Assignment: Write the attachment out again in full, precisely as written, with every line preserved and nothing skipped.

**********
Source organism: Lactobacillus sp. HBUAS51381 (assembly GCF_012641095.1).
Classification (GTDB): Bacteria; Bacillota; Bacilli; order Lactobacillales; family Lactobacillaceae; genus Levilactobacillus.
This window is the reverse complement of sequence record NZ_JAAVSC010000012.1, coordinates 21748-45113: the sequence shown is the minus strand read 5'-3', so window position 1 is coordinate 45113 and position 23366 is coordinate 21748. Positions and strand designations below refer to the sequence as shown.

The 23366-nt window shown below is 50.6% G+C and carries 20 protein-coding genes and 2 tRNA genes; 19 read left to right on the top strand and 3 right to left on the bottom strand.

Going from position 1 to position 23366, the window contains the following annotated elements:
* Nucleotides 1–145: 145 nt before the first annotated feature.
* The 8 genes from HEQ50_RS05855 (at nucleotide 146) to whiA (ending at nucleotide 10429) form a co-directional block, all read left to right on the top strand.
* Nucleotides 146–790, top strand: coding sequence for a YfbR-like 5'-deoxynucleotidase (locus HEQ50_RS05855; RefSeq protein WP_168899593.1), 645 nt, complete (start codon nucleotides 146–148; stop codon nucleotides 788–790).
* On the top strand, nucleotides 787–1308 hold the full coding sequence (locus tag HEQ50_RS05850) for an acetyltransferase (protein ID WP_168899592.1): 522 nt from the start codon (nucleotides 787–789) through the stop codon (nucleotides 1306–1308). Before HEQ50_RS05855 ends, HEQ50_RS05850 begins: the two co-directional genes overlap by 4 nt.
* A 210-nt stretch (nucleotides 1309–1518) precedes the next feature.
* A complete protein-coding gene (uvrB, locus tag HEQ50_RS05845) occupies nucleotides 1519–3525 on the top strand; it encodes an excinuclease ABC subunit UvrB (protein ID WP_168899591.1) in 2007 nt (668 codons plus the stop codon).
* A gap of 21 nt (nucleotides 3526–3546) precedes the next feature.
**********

Source organism: Lactobacillus sp. HBUAS51381 (assembly GCF_012641095.1).
Classification (GTDB): Bacteria; Bacillota; Bacilli; order Lactobacillales; family Lactobacillaceae; genus Levilactobacillus.
This window is the reverse complement of sequence record NZ_JAAVSC010000012.1, coordinates 21748-45113: the sequence shown is the minus strand read 5'-3', so window position 1 is coordinate 45113 and position 23366 is coordinate 21748. Positions and strand designations below refer to the sequence as shown.

The 23366-nt window shown below is 50.6% G+C and carries 20 protein-coding genes and 2 tRNA genes; 19 read left to right on the top strand and 3 right to left on the bottom strand.

Going from position 1 to position 23366, the window contains the following annotated elements:
* Nucleotides 1–145: 145 nt before the first annotated feature.
* The 8 genes from HEQ50_RS05855 (at nucleotide 146) to whiA (ending at nucleotide 10429) form a co-directional block, all read left to right on the top strand.
* Nucleotides 146–790, top strand: coding sequence for a YfbR-like 5'-deoxynucleotidase (locus HEQ50_RS05855; RefSeq protein WP_168899593.1), 645 nt, complete (start codon nucleotides 146–148; stop codon nucleotides 788–790).
* On the top strand, nucleotides 787–1308 hold the full coding sequence (locus tag HEQ50_RS05850) for an acetyltransferase (protein ID WP_168899592.1): 522 nt from the start codon (nucleotides 787–789) through the stop codon (nucleotides 1306–1308). Before HEQ50_RS05855 ends, HEQ50_RS05850 begins: the two co-directional genes overlap by 4 nt.
* A 210-nt stretch (nucleotides 1309–1518) precedes the next feature.
* A complete protein-coding gene (uvrB, locus tag HEQ50_RS05845) occupies nucleotides 1519–3525 on the top strand; it encodes an excinuclease ABC subunit UvrB (protein ID WP_168899591.1) in 2007 nt (668 codons plus the stop codon).
* A gap of 21 nt (nucleotides 3526–3546) precedes the next feature.